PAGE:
With advertising of all media types expected to grow in the next year, data-driven TV spending is no exception. According to Xandr's 2021 Relevance Report on advanced TV, about 60% of US video ad buyers will increase their spend on data-driven linear TV over the next 12 months. In addition, survey findings from Advertiser Perceptions show marketers are ready to buy more ads on streaming services.
Defining the term “data-driven TV”
Understanding what you’re discussing with an advertiser, especially as you build trust and credibility with them, is step one in a sales process. That may sound too simplistic but going into a meeting without doing your research is like going to take a test without studying. It’s not going to end well. So, what’s the difference traditional linear TV advertising and data-driven linear TV advertising? According to Xandr and Advertiser Perceptions, the key is data:
- Traditional linear TV ads – households viewing the same show on broadcast or cable TV will all see the same ads.
- Data-driven TV – although households watching the same TV show will see the same ads, “advertising is placed in TV shows based on viewership propensity concentrated towards specific advanced consumer data sets” – essentially using more advanced data types than simply demo-based delivery.
Who else is going to spend more?
With 60% of US video ad buyers looking to increase their spend on data-driven TV, the next question would be, what other TV formats can count on increased ad spending over the next 12 months?
- OTT/CTV – 53% spending increase expected
- Addressable Linear TV – 50% expected growth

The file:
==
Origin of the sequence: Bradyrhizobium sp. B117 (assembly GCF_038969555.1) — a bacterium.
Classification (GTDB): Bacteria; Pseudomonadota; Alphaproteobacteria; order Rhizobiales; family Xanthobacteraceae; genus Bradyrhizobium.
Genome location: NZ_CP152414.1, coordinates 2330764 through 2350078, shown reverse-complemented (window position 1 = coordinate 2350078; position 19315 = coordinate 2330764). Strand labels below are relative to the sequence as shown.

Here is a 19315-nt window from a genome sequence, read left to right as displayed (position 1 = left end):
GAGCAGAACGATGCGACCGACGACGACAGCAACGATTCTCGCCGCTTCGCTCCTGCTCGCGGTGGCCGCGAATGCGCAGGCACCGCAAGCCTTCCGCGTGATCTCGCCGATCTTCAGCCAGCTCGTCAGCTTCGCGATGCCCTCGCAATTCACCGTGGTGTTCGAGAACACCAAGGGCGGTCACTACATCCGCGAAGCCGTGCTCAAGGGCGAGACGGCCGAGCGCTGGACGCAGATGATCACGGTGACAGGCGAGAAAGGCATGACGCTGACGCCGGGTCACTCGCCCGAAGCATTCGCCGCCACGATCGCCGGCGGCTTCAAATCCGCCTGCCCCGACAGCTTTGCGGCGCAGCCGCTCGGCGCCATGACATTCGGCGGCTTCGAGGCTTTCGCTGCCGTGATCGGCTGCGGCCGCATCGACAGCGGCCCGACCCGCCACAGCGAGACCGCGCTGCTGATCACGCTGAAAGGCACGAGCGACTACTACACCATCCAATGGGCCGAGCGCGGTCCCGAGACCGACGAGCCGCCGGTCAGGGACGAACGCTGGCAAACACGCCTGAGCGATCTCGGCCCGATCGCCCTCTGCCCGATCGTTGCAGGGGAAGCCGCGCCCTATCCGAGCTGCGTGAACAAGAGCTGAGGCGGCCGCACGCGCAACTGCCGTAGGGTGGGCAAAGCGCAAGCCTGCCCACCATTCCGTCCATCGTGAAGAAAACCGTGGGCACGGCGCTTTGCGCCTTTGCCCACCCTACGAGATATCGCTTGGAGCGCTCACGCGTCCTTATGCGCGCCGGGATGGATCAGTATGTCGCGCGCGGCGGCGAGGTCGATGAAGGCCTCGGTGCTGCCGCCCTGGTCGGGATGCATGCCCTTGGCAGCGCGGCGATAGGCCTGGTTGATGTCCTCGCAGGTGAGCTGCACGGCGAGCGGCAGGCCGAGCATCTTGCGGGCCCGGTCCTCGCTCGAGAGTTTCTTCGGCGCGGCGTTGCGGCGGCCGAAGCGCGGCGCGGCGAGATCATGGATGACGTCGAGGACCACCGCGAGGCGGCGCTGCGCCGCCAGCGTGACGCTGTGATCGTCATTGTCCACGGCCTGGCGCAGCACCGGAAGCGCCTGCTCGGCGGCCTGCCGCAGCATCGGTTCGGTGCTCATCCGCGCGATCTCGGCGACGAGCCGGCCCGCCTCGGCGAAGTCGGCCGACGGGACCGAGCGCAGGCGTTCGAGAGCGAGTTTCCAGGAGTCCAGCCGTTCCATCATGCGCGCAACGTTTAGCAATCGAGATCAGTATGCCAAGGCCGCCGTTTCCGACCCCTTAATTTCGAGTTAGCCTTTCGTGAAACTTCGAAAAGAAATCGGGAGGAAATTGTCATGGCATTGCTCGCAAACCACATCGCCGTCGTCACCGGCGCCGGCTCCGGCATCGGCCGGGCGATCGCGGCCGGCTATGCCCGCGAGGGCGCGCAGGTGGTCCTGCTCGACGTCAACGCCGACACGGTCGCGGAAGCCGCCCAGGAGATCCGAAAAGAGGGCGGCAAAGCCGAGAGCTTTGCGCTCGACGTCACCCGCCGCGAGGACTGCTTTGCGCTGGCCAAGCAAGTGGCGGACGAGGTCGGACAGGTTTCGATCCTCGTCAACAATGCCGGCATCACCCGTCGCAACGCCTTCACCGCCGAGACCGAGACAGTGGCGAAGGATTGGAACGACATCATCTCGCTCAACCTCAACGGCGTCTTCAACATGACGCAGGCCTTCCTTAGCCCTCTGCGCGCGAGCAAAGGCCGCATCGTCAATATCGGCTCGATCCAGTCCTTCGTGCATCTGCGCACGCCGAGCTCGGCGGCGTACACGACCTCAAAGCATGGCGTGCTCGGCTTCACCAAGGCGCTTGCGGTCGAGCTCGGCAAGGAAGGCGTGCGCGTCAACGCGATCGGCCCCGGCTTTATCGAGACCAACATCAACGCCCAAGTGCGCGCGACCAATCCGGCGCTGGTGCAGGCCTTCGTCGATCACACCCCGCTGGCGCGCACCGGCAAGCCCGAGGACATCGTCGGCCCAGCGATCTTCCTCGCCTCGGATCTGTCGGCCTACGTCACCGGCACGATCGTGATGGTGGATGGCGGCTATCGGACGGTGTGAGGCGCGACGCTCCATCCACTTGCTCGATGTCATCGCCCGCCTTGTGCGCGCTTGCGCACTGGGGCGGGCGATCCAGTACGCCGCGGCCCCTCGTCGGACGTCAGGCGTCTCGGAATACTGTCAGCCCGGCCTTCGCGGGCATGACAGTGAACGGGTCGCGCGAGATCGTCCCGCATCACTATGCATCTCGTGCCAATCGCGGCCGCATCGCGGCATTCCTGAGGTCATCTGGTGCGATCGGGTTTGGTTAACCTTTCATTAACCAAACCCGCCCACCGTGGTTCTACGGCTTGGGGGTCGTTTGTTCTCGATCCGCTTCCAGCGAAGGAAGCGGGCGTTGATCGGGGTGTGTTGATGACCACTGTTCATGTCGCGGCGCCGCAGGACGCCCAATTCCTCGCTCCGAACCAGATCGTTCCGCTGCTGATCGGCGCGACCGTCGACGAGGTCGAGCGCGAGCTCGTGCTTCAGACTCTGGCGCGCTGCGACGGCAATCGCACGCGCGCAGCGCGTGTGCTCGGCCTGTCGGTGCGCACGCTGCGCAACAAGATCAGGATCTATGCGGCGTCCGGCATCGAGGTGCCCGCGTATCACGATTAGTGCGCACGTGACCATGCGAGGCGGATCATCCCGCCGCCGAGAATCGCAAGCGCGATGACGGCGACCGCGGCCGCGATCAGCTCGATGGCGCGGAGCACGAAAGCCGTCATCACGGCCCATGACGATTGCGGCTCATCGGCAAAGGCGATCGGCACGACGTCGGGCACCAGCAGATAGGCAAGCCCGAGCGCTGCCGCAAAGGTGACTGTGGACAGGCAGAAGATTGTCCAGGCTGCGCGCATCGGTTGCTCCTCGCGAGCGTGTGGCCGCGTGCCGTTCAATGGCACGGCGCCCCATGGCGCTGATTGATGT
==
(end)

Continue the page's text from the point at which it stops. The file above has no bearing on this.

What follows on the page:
- Other Digital Video – 45% growth
- Traditional Linear TV – 28%
“Mostly considered for top-funnel marketing, data-driven linear (DDL) offers an opportunity to create efficiencies in what is most advertisers’ largest strategic budgets,” wrote Xandr. “More than half of advertisers in the US, where the main source of DDL funding is from a general advertising bucket, will increase DDL spending in the next 12 months. The growing appetite for this targeted format reflects its obvious advantages over traditional linear.”
Top benefits of buying into data
Xandr and Advertiser Perceptions survey respondents suggested that there are added benefits to buying data-driven TV in an automated fashion:
- 43% — The ability to define campaign parameters once and view a single proposal across media owners, including forecasted audience impressions and deduplicated reach
- 36% — The ability to activate one TV campaign across multiple media owners
- 35% — The ability to define target audiences across media owners
Defining audiences and projecting growth
Defining audiences is a key aspect of AdMall’s AudienceSCAN profiles, powered by SalesFuel. For example, if your advertisers are looking to reach OTT streaming service advertising responders, AudienceSCAN will show you data. For example, 46.4% of US adults have seen streaming TV advertising within the last 30 days that led them to take action. In addition, 35.0% of US adults get most of their TV programming through over-the-top streaming services (including Netflix, Amazon Prime and Hulu).
Another report from Advertiser Perceptions shows that OTT streaming services are set to benefit the most from the increase in video ad spend.
“Some 42% of respondents say they will increase their budgets in this area, with spend increasing an average of 15%,” wrote Advertiser Perceptions.
So, what does this mean for your advertisers? Data-driven TV is where they need to focus. While your clients will reach some of their target audience through traditional linear TV, they'll achieve better campaign results and ROI when they shift their spending into formats where they can define parameters and monitor audience impressions.
“Data and automation offer benefits in all phases, but team organization and technology have slowed adoptions,” wrote Xandr. “People and technology must move together, especially as video evolves. TV and digital buying processes and teams must adapt to realize the full value of [data-driven TV] convergence.”
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